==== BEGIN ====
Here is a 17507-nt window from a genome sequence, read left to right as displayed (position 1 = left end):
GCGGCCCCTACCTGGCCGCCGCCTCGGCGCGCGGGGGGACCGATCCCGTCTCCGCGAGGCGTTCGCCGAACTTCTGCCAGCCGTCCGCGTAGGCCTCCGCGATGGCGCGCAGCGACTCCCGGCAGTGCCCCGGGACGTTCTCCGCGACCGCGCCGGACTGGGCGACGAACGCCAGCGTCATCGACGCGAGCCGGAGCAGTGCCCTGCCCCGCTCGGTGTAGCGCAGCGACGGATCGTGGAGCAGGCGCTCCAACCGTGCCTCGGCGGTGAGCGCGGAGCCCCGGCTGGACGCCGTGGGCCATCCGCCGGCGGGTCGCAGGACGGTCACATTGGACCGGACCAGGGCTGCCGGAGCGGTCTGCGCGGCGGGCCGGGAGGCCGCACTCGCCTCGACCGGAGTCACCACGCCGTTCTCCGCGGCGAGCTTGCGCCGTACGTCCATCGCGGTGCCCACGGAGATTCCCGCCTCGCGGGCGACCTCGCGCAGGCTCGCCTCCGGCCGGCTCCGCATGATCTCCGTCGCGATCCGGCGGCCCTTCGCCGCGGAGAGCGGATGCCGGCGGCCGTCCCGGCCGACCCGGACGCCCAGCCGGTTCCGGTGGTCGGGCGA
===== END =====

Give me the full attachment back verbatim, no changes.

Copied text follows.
Here is a 17507-nt window from a genome sequence, read left to right as displayed (position 1 = left end):
GCGGCCCCTACCTGGCCGCCGCCTCGGCGCGCGGGGGGACCGATCCCGTCTCCGCGAGGCGTTCGCCGAACTTCTGCCAGCCGTCCGCGTAGGCCTCCGCGATGGCGCGCAGCGACTCCCGGCAGTGCCCCGGGACGTTCTCCGCGACCGCGCCGGACTGGGCGACGAACGCCAGCGTCATCGACGCGAGCCGGAGCAGTGCCCTGCCCCGCTCGGTGTAGCGCAGCGACGGATCGTGGAGCAGGCGCTCCAACCGTGCCTCGGCGGTGAGCGCGGAGCCCCGGCTGGACGCCGTGGGCCATCCGCCGGCGGGTCGCAGGACGGTCACATTGGACCGGACCAGGGCTGCCGGAGCGGTCTGCGCGGCGGGCCGGGAGGCCGCACTCGCCTCGACCGGAGTCACCACGCCGTTCTCCGCGGCGAGCTTGCGCCGTACGTCCATCGCGGTGCCCACGGAGATTCCCGCCTCGCGGGCGACCTCGCGCAGGCTCGCCTCCGGCCGGCTCCGCATGATCTCCGTCGCGATCCGGCGGCCCTTCGCCGCGGAGAGCGGATGCCGGCGGCCGTCCCGGCCGACCCGGACGCCCAGCCGGTTCCGGTGGTCGGGCGA